The farce that rejoices in the name of the political responsibility system has yet again demonstrated that it’s a dismal failure.
Chief Executive Carrie Lam has just announced a slew of undersecretary and political advisor appointments, confirming that this system is little more than a sinecure for government supporters and a way of reshuffling the civil service card pack.
When the system was brought into being by the first SAR Chief Executive Tung Chee-hwa, he promised that it would bring a raft of new talent, specialization and fresh perspectives to his administration.
From the start, however, it was obvious that the system did nothing of the kind. A motley collection of Tung’s political friends were installed in office, pro-government parties were given the opportunity to reward their younger members and raise their profiles but by and large the “new blood” turned out to be the old blood of the bureaucracy as civil servants were transformed into newly hatched political officers.
As time went on and the new political appointees found themselves subject to more intense scrutiny (and damaging revelations), the enthusiasm to take on these posts dwindled, leaving the field open to a notably underwhelming set of candidates unable to find decent jobs elsewhere.
Who can forget CY Leung’s choice of Eddy Ng to run the education bureau, a man who eagerly consumed public cash to go swanning around the world on jaunts but was pretty much a laughing stock back home. Then there’s Paul Chan, who was actually promoted to become financial secretary after demonstrating a lively disregard for conflicts of interests in his previous job as development secretary and enjoys about as much confidence in his abilities in the finance job as would be accorded to the average school leaver. Amazingly, Nicolas Yang is also still in the administration, apparently running all things high-tech and doing so without the encumbrance of knowing much about the subject but he too sure likes to travel.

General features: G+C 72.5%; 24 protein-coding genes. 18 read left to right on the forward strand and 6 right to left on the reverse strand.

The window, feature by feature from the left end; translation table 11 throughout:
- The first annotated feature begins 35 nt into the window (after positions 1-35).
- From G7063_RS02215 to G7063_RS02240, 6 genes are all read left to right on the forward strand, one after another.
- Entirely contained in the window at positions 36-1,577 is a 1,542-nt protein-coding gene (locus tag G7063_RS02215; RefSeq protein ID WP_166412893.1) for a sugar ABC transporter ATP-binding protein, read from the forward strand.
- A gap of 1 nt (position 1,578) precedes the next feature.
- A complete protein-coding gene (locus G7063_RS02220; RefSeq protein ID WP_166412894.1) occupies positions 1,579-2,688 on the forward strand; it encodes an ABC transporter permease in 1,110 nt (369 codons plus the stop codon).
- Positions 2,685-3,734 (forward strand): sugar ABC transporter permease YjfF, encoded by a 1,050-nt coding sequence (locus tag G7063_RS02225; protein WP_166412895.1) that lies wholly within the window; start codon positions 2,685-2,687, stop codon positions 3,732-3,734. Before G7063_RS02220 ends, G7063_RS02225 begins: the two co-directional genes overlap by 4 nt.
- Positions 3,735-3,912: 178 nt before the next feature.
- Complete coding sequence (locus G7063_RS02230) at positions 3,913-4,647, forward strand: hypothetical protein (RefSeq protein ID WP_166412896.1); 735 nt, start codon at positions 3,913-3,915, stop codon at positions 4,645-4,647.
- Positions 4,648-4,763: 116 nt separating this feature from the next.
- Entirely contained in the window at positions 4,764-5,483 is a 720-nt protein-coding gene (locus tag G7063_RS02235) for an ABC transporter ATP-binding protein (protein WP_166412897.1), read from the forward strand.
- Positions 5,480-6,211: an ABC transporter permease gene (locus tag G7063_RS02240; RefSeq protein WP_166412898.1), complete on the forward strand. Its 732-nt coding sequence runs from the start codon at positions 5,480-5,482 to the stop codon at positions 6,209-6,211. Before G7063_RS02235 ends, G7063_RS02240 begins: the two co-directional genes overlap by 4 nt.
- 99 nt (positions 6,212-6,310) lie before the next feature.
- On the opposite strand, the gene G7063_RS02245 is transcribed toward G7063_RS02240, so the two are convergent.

In the latest round of political appointments, Yang is to be joined by Lillian Cheong as his political assistant. She appears to be on a par with her boss in terms of familiarity with innovation and technology issues as she has a clean record for having made any kind of mark in this sector. However, she has a powerful sponsor in the shape of Rita Fan, one of Beijing’s favorite yes women.
Connections of this kind have also been helpful to Caspar Tsui, the new undersecretary for Labour and Welfare. He is a DAB member who on his first public outing in his new job revealed that he did not even know the level of the current minimum wage. “I have only been at work for a few hours,” he wailed when reporters asked him this “unfair” question. My-oh-my Young Caspar’s expertise in this area is likely to be priceless. But it’s a fair bet that he will be knowledgeable on one subject, the size of his own pay packet. For the record, that comes out at HK$217,000 per month.
The most controversial of Lam’s appointments, however, has been that of Choi Yuk-lin as the number two in the education department. Choi was soundly defeated when she ran for the education seat in Legco and some 17,000 people have signed a petition urging Lam not to appoint her. She is a prominent pro-Beijing figure who is believed to have been put in office to steer controversial patriotic education plans into schools. Her appointment is an effective way of turning the election result on its head and demonstrating that losers are winners in the Lam administration, as long, of course as they have the blessing of Beijing.
The low caliber of these appointees is emphasised by the departure of one of the very few ministers who was actually a success in the former administration. Ko Wing-man, the former health secretary, was not only the most popular member of the Leung administration, but he also enjoyed respect from a wide range of colleagues in this sector. Lam clearly did not want to be encumbered by anyone likely to become more popular than her, so Dr Ko has had to go.
Another of the very few political appointees to have enjoyed some success and popular support was Christine Loh who was the undersecretary at environment, bringing genuine expertise to the job and a well established track record for getting things done in this area. Unsurprisingly, Lam found no use for her continued services.
We are therefore left with the rather remarkable situation in which Carrie Lam’s administration sets sail with a bunch of “political” leaders who are even more underwhelming than those of the CY administration. That’s quite an achievement.
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